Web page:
Alternative Immigration Policy – Price Tags on People

Via Arnold Kling and Mark Thoma comes a proposal by Dwight R. Lee:

Immigration has become an increasingly divisive issue and chronic homelessness and panhandling are our plaguing our cities. I have a modest policy proposal for addressing these problems that would increase immigration and improve the well-being of all Americans including the panhandlers. Relying on politically determined quotas to address immigration and bureaucratic compassion to help the homeless and panhandlers has clearly failed to solve these problems. The time has come to increase our reliance on the problem solving power of individual freedom and market exchange. First consider the fact that America’s homeless and panhandlers (who are often different people – some homeless don’t panhandle and some panhandlers aren’t homeless) are actually quite wealthy. Almost all own an asset – their United States citizenship – that is worth several hundred thousand dollars. The problem is that they are denied the right to sell that asset … The suggested policy is straightforward. Simply give Americans the right to sell their citizenships to non-Americans, with the sellers having to leave the country and the buyers allowed to move in with all the rights and opportunities of any other U.S. citizen. Obviously almost all those who sell their citizenship will be poor.

While Arnold and Mark comment on this idea, let me toss out an old idea once verbally put forward by Edward Tower, which I always found interesting. His idea too would have put a market price on people as they migrate from one nation to another but in this case, the price is paid or received by the nations. A couple of examples from the 1970’s may help to illustrate the idea. When Mikhail Baryshnikov decided to defect from the Soviet Union and sought political asylum in Canada, wouldn’t it have been more efficient for the U.S. government to compensate the Soviet government that to have the political fuss over whether he had the right to emigrate? On the flip side, Congress passed the Cuban Adjustment Act in 1966 hoping to allow Cubans to immigrate. Towards the end of the Carter Administration, Fidel Castro decided to have a forced migration of what later become known as the freedom flotilla by some of the exodus of the Marielito refugees by others. While some of these refugees were political prisoners and professionals, some were violent criminals and former mental patients, forced by Castro to leave the country. The market idea for the latter group would require us to think in terms of negative prices, that is, compensation that should have been paid to the U.S. government by the Cuban government.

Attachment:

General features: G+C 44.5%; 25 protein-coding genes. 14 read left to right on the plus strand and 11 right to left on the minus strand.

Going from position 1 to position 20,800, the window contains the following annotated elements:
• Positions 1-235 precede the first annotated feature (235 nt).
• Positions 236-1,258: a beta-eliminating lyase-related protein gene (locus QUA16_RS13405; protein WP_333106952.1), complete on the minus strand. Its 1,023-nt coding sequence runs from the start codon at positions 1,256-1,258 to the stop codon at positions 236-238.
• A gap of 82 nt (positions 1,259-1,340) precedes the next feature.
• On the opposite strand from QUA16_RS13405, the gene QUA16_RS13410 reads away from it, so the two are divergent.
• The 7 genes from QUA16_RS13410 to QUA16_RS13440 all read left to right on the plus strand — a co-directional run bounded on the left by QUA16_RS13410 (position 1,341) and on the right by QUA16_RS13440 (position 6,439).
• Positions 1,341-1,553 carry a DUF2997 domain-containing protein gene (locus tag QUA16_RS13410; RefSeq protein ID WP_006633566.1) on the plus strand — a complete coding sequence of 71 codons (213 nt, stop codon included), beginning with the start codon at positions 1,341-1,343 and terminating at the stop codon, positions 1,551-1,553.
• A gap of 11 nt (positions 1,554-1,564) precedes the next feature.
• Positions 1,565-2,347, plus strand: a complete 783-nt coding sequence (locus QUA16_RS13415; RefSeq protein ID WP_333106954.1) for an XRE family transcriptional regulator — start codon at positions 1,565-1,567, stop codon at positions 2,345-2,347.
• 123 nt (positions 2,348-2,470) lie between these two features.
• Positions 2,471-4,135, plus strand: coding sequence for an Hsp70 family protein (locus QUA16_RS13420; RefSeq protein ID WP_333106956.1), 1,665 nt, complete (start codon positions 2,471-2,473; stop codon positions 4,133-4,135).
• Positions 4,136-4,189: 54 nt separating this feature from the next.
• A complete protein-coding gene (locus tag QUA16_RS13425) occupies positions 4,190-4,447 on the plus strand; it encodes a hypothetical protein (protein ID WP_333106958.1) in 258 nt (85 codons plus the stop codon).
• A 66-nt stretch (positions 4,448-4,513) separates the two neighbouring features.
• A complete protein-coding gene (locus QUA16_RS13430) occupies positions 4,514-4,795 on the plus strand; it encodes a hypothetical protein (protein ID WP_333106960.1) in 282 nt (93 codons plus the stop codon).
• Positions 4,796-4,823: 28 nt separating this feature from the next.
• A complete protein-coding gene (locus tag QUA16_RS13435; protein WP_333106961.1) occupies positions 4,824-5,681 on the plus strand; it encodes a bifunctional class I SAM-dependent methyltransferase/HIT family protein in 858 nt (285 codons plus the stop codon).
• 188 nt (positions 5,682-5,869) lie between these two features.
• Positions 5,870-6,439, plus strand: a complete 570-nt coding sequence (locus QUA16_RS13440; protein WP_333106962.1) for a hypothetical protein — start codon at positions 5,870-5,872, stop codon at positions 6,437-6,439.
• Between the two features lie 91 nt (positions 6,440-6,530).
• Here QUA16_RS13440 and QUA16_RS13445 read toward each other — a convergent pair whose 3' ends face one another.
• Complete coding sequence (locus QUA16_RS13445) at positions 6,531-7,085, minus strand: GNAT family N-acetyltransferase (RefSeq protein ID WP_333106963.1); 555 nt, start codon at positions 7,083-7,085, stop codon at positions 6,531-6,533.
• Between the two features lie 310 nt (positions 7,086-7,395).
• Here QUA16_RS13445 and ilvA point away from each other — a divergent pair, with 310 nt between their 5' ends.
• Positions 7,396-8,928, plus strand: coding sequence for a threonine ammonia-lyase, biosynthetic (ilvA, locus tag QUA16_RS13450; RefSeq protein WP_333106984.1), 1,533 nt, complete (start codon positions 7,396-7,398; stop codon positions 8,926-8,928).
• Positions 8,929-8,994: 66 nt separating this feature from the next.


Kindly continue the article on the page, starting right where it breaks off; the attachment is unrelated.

Putting price tags on human beings mind sound objectionable to some, but some economists find the restrictions of the mobility of people even more objectionable.